Original Research ARTICLE
Spatially localized time shifts of the perceptual stream
- 1 Helmholtz Institute, Experimental Psychology Division, Utrecht University, Utrecht, Netherlands
- 2 Cognitive, Perceptual and Brain Sciences, Division of Psychology and Language Sciences, University College London, London, UK
Visual events trigger representations in different locations and times in the brain. In experience, however, these various neural responses refer to a single unified cause. To investigate how representations might be brought into temporal alignment, we attempted to locally manipulate neural processing in such a way that identical, simultaneous sequences would appear temporally misaligned. After adaptation to a 20 Hz sequentially expanding and contracting concentric grating, a running clock presented in the adapted region of the visual field appeared advanced relative to an identical clock presented simultaneously in an unadapted region. No such effect was observed following 5-Hz adaptation. Clock time reports following an exogenous cue showed the same effect of adaptation on perceived time, demonstrating that the apparent temporal misalignment was not mediated by differences in target selection or allocation of attention. This effect was not mediated by the apparent speed of the adapted clock: a clock in a 20-Hz-adapted spatial location appeared slower than a clock in a 5-Hz-adapted location, rather than faster. Furthermore, reaction times for a clock-hand orientation discrimination task were the same following 5- and 20-Hz adaptation, indicating that neural processing latencies were not differentially affected. Altogether, these findings suggest that the fragmented perceptual stream might be actively brought into temporal alignment through adaptive local mechanisms operating in spatially segregated regions of the visual field.
The visual brain is composed of many separate modular systems, each of which processes specific aspects of the incoming visual image. Inevitably, due to differences in transmission delays and processing requirements, the results of these separate computations will become available at different times (Bullier, 2001; Bartels and Zeki, 2005; Zeki, 2005). As a result, the various features of any given visual event are represented in different locations in the brain at different times (Johnston and Nishida, 2001). Since we consciously experience a temporally coherent visual world, the question is how the brain puts the visual image back together after it is distributed over both time and space.
This asynchronous architecture presents a significant computational problem: if the representations available in different modules at a given moment do not correspond to the same point in time in the outside world, how does the brain determine a property of the visual image that depends on output from multiple modules? (Fujisaki et al., 2004). Ideally, the inputs to a computation across modules should be co-aligned with respect to the time at which we perceive an event to have occurred. Only then will the result of the computation (and by extension, visual perception) accurately reflect the co-occurrence of external events.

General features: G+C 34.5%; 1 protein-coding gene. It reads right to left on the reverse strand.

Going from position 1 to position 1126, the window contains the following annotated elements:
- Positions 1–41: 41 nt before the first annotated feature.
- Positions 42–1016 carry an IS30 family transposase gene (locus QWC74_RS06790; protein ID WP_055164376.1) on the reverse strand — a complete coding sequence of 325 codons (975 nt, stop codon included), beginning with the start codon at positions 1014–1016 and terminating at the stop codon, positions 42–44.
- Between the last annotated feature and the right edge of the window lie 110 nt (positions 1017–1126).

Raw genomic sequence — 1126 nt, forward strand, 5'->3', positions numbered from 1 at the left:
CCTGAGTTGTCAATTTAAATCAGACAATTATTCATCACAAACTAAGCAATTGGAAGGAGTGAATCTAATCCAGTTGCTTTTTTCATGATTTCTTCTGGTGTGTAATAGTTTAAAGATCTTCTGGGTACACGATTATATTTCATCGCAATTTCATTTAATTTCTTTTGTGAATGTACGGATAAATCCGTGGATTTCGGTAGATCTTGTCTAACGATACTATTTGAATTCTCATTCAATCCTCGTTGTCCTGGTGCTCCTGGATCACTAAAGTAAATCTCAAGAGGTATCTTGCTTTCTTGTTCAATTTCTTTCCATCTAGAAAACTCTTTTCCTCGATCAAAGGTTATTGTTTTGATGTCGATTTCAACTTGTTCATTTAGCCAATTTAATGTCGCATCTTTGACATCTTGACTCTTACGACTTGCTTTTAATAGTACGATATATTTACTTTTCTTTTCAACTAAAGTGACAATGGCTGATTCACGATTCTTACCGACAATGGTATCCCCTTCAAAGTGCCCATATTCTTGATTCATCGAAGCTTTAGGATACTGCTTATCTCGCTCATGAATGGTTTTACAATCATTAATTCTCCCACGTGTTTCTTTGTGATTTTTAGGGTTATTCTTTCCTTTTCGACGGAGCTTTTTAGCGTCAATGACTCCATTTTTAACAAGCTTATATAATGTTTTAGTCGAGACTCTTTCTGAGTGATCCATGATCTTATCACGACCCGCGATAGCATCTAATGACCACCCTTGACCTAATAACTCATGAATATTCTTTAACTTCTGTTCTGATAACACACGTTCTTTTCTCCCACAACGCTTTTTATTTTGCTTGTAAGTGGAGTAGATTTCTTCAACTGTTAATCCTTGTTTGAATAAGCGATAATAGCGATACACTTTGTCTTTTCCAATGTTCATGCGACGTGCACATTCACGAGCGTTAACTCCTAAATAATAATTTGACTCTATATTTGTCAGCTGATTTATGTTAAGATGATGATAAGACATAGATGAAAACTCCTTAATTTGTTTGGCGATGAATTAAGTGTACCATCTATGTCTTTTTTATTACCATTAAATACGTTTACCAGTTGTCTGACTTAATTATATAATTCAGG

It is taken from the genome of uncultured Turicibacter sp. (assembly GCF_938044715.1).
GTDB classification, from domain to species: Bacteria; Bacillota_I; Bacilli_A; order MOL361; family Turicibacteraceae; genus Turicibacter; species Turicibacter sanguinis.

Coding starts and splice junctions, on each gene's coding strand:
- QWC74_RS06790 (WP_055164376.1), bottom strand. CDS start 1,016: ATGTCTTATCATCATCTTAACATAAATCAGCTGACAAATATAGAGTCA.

A number of situations have been reported in which discrete visual events appear temporally distorted. Saccadic eye movements (Morrone et al., 2005) or superimposed dynamic visual noise (Terao et al., 2008) can distort the perceived timing of visual events to such a degree that the order of two sequential flashes can appear reversed. For frequencies greater than around 4 Hz, reversals in motion direction appear significantly delayed relative to physically simultaneous changes in color (Moutoussis and Zeki, 1997), suggesting temporal mechanisms are at the mercy of delays in neural representation. However, this experimental paradigm is cognitively complex, requiring comparison across submodalities and different types of transient temporal features. Furthermore, it may tax visual routines for selection, individuation and comparison (Nishida and Johnston, 2002; Holcombe, 2009; Nishida and Johnston, 2010). Adaptation paradigms are more readily interpretable. Adaptation to audiovisual delays can result in a reduction in apparent temporal asynchrony and a similar change to the distribution of the stream-bounce illusion, in which colliding objects appear to bounce rather than pass through each other depending on the relative timing of a tone and the collision (Sekuler et al., 1997). A shift in this distribution suggests a perceptual adaptation rather than a cognitive bias (Fujisaki et al., 2004). However, in this approach temporal realignment is implied, rather than directly measured.
If adaptive regulatory mechanisms are responsible for co-aligning neural information and referring the result to a specific point in time, then it might be possible to modify perceptual processing such that two similar visual streams appear shifted in time. Johnston et al. (2006) showed that adaptation to a high temporal frequency (20 Hz) appeared to reduce the duration of a subsequent test stimulus. No such effect was observed for otherwise identical 5-Hz adaptation. Furthermore, this temporal distortion was tightly tuned to the spatial location of the adaptor (Ayhan et al., 2009) and independent of the apparent onset and offset of the test stimulus (Johnston et al., 2006), suggesting the presence of explicit local temporal information which might be used to bring visual processes into alignment.